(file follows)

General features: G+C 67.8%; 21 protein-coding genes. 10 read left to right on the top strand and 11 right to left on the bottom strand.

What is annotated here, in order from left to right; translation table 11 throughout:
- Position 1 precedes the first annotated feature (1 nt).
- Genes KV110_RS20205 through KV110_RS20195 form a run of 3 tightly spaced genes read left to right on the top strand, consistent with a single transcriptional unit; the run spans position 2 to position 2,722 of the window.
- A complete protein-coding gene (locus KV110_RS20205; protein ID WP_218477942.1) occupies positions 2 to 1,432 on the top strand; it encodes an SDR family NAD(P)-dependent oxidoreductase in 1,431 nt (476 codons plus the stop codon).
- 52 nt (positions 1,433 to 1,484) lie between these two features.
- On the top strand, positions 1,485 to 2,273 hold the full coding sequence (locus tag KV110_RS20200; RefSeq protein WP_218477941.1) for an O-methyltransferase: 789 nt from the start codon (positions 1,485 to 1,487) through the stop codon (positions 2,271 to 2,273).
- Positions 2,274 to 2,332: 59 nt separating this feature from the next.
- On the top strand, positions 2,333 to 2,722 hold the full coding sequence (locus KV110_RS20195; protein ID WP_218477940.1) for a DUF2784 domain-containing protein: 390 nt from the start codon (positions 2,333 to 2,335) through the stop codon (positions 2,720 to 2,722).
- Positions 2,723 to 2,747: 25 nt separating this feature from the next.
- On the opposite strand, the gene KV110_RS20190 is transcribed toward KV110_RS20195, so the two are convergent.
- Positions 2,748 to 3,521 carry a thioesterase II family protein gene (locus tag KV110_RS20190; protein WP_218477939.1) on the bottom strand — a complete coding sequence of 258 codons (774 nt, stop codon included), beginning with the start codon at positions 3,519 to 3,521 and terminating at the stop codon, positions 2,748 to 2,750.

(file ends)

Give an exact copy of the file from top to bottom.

General features: G+C 67.8%; 21 protein-coding genes. 10 read left to right on the top strand and 11 right to left on the bottom strand.

What is annotated here, in order from left to right; translation table 11 throughout:
- Position 1 precedes the first annotated feature (1 nt).
- Genes KV110_RS20205 through KV110_RS20195 form a run of 3 tightly spaced genes read left to right on the top strand, consistent with a single transcriptional unit; the run spans position 2 to position 2,722 of the window.
- A complete protein-coding gene (locus KV110_RS20205; protein ID WP_218477942.1) occupies positions 2 to 1,432 on the top strand; it encodes an SDR family NAD(P)-dependent oxidoreductase in 1,431 nt (476 codons plus the stop codon).
- 52 nt (positions 1,433 to 1,484) lie between these two features.
- On the top strand, positions 1,485 to 2,273 hold the full coding sequence (locus tag KV110_RS20200; RefSeq protein WP_218477941.1) for an O-methyltransferase: 789 nt from the start codon (positions 1,485 to 1,487) through the stop codon (positions 2,271 to 2,273).
- Positions 2,274 to 2,332: 59 nt separating this feature from the next.
- On the top strand, positions 2,333 to 2,722 hold the full coding sequence (locus KV110_RS20195; protein ID WP_218477940.1) for a DUF2784 domain-containing protein: 390 nt from the start codon (positions 2,333 to 2,335) through the stop codon (positions 2,720 to 2,722).
- Positions 2,723 to 2,747: 25 nt separating this feature from the next.
- On the opposite strand, the gene KV110_RS20190 is transcribed toward KV110_RS20195, so the two are convergent.
- Positions 2,748 to 3,521 carry a thioesterase II family protein gene (locus tag KV110_RS20190; protein WP_218477939.1) on the bottom strand — a complete coding sequence of 258 codons (774 nt, stop codon included), beginning with the start codon at positions 3,519 to 3,521 and terminating at the stop codon, positions 2,748 to 2,750.